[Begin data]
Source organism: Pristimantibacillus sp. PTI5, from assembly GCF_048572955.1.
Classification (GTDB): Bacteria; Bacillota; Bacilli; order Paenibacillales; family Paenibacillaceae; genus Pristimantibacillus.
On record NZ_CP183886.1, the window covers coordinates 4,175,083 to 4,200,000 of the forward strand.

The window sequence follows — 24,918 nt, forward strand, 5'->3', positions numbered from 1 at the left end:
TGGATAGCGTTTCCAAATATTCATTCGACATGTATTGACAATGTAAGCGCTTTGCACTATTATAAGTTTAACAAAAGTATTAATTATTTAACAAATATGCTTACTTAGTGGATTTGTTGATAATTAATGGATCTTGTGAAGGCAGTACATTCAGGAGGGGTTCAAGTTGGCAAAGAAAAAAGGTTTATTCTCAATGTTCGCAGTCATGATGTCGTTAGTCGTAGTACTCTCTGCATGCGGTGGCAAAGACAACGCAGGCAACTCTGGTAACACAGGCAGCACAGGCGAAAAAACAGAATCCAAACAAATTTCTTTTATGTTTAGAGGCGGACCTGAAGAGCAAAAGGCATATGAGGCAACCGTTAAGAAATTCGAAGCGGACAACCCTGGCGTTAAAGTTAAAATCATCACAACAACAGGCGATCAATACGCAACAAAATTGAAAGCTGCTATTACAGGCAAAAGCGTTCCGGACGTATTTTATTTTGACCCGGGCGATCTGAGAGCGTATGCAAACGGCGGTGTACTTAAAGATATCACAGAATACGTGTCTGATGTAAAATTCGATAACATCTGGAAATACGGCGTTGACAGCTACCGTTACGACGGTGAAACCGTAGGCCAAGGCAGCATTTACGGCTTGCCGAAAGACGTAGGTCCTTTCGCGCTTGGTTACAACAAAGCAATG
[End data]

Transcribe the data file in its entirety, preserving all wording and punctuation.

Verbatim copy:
Source organism: Pristimantibacillus sp. PTI5, from assembly GCF_048572955.1.
Classification (GTDB): Bacteria; Bacillota; Bacilli; order Paenibacillales; family Paenibacillaceae; genus Pristimantibacillus.
On record NZ_CP183886.1, the window covers coordinates 4,175,083 to 4,200,000 of the forward strand.

The window sequence follows — 24,918 nt, forward strand, 5'->3', positions numbered from 1 at the left end:
TGGATAGCGTTTCCAAATATTCATTCGACATGTATTGACAATGTAAGCGCTTTGCACTATTATAAGTTTAACAAAAGTATTAATTATTTAACAAATATGCTTACTTAGTGGATTTGTTGATAATTAATGGATCTTGTGAAGGCAGTACATTCAGGAGGGGTTCAAGTTGGCAAAGAAAAAAGGTTTATTCTCAATGTTCGCAGTCATGATGTCGTTAGTCGTAGTACTCTCTGCATGCGGTGGCAAAGACAACGCAGGCAACTCTGGTAACACAGGCAGCACAGGCGAAAAAACAGAATCCAAACAAATTTCTTTTATGTTTAGAGGCGGACCTGAAGAGCAAAAGGCATATGAGGCAACCGTTAAGAAATTCGAAGCGGACAACCCTGGCGTTAAAGTTAAAATCATCACAACAACAGGCGATCAATACGCAACAAAATTGAAAGCTGCTATTACAGGCAAAAGCGTTCCGGACGTATTTTATTTTGACCCGGGCGATCTGAGAGCGTATGCAAACGGCGGTGTACTTAAAGATATCACAGAATACGTGTCTGATGTAAAATTCGATAACATCTGGAAATACGGCGTTGACAGCTACCGTTACGACGGTGAAACCGTAGGCCAAGGCAGCATTTACGGCTTGCCGAAAGACGTAGGTCCTTTCGCGCTTGGTTACAACAAAGCAATG